Show ‘Em What You've Got – Some Great Photographed Products!
It's pretty obvious that photographing products is all about advertising. That's a given, but what should you do with the given product in order to get the best results for your client?
Here Are Some Things You Shouldn’t Overlook When Photographing Products For A Client.
This is probably the most important thing ever when it comes to photographing for clients. Take this simple example: If you take a shot of a bench for your client and put it on white background, it won’t do you any good, right?
No matter how good the light is, no matter how big the resolution is, that would fail right away. However, put the bench in context, in real life scenario, and the effect is quite the opposite.
Photo by Juan ValldeRuten.
This too is a simple concept. Always use something common for scale. Of course, you won’t just throw something in the picture just for the sake of it being there.
If we go back to the bench example, you could use a human for scale, therefore you’ll let the customers know the rough size anytime they look at the photo.
The goal is to use an object which always will be familiar in scale to the viewers. Stuff like coins, cutlery, cell phones, pens, pencils tend to work best. Everyday items are always a good choice.
This is important as in any type of photography. The key here, however, is not for the light to be dramatic and scarce, quite the opposite actually. You need to light your scene well, overexpose it a little even.
Now, this doesn't go as a rule of thumb for ALL product photography, but on the whole, you can stick to this guideline, because there are always going to be clients who are exceptions.
This is due to the fact that bright things attract more attention and tend to look more “clean”. If you aren’t sure how it is supposed to look, take a look at some stock photos of subjects that you're supposed to photograph.
When they are often bright and slightly overexposed, you want to avoid hard light. Remember soft and equal light is your safest bet.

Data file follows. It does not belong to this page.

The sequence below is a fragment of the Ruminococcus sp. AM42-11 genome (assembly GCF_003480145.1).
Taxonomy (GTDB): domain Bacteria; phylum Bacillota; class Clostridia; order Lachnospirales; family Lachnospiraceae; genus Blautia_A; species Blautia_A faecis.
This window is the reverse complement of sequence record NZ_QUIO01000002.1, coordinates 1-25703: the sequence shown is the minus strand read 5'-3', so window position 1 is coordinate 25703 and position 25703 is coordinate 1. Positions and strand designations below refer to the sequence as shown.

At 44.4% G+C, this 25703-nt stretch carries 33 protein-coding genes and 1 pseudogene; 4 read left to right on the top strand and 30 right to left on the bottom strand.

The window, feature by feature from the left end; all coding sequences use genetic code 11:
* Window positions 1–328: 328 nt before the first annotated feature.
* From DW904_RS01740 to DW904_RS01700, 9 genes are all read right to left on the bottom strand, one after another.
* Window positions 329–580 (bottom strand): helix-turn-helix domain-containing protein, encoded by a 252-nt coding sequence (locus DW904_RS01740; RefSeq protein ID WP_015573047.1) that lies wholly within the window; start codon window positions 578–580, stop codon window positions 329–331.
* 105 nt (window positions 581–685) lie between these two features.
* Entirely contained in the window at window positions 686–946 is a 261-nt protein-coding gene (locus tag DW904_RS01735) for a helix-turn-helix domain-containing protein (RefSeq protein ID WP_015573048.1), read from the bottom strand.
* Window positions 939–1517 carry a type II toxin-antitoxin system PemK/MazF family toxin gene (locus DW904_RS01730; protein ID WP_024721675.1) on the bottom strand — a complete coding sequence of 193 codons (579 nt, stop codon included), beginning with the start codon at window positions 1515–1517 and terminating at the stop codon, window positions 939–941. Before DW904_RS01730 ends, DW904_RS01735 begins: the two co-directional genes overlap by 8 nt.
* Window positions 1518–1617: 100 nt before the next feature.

Photo by mirwav
4. Final Destination
This is very important. You’ll need to know where the photo will be used in order to match the scene.
For example, if you are going to use a photo on a bright website, which is clean, and sleek, and you make a photograph on black background with lights all over the place you will most likely disappoint the client.
You need to match the destination color set in your photo, or at least be as close as possible. Another thing to watch out for is the other pictures in that destination (whether it is a website or magazine).
You’ll need to emulate the style the other photos are being shot at in order to look uniform.
While you are being careful not to mess up the destination color and style you need to be careful to represent the colors of the item properly.
This means that you need to use proper white balance. Bringing and using a gray card for this matter is recommended.
However the right tonality is not the only thing that you need to be worried about, vibrance and saturation should be kept at a realistic level as well and equal in comparison to the other photos you will make.
Photo by Aurimas Adomavicius
6. Depth Of Field
You really need to control this aspect accurately. If you have a wide aperture lens it doesn’t meant that you should keep it wide open. You’ll want your item to be completely in focus and as much detailed as possible.
Accurate representation is essential here and the customer needs to see what he or she is getting at the utmost detail possible. I don’t need to mention that you’ll probably need a decent prime lens for this matter, right?
At the end of the day, everything comes down to creativity and skill, and your job is to provide both. Product photography isn’t as simple as one might think and it requires quite a great deal of invested time to produce great results.
You’ll need to try every angle possible in order to have few angles to choose from for your client. Don’t be afraid to experiment, you can do some experimental shots along the classic ones and see if your client likes them. Why not make some suggestions to the client?
You are the professional with experience in photography after all, and who knows – you might get lucky if they are executed nicely, and possibly get a hefty bonus for that extra effort?
Product Photography Tips And Tricks – Top Takeaways
- Remember context and scale and the example of the bench – ensure the product has a frame of reference so that the whole photograph is relevant.
- Keep an eye on color – saturation, temperature and vibrance. But most importantly exposure and what your client wants. Also, for this type of photography, get in the habit of carrying a gray card around.
- Use aperture control to ensure you're capturing the product with the correct amount of depth of field. One tip to remember is to avoid shooting wide open.
- Do You Genuinely Want To Improve As A Photographer? Share The Ideas Behind Your Images by Dzvonko Petrovski
- Photography On A Shoestring: Product And Macro by Dzvonko Petrovski
- How to Get Professional Product Photographs With a Single Light Source by Dzvonko Petrovski
- How to Use a Speedlight for Macro Photography by Jason D. Little
Why not invest in yourself and your photography skills by checking out this awesome Guide: The Art of Portrait Photography. Learn tips from the pros and how you can advance your skills, faster and more efficiently!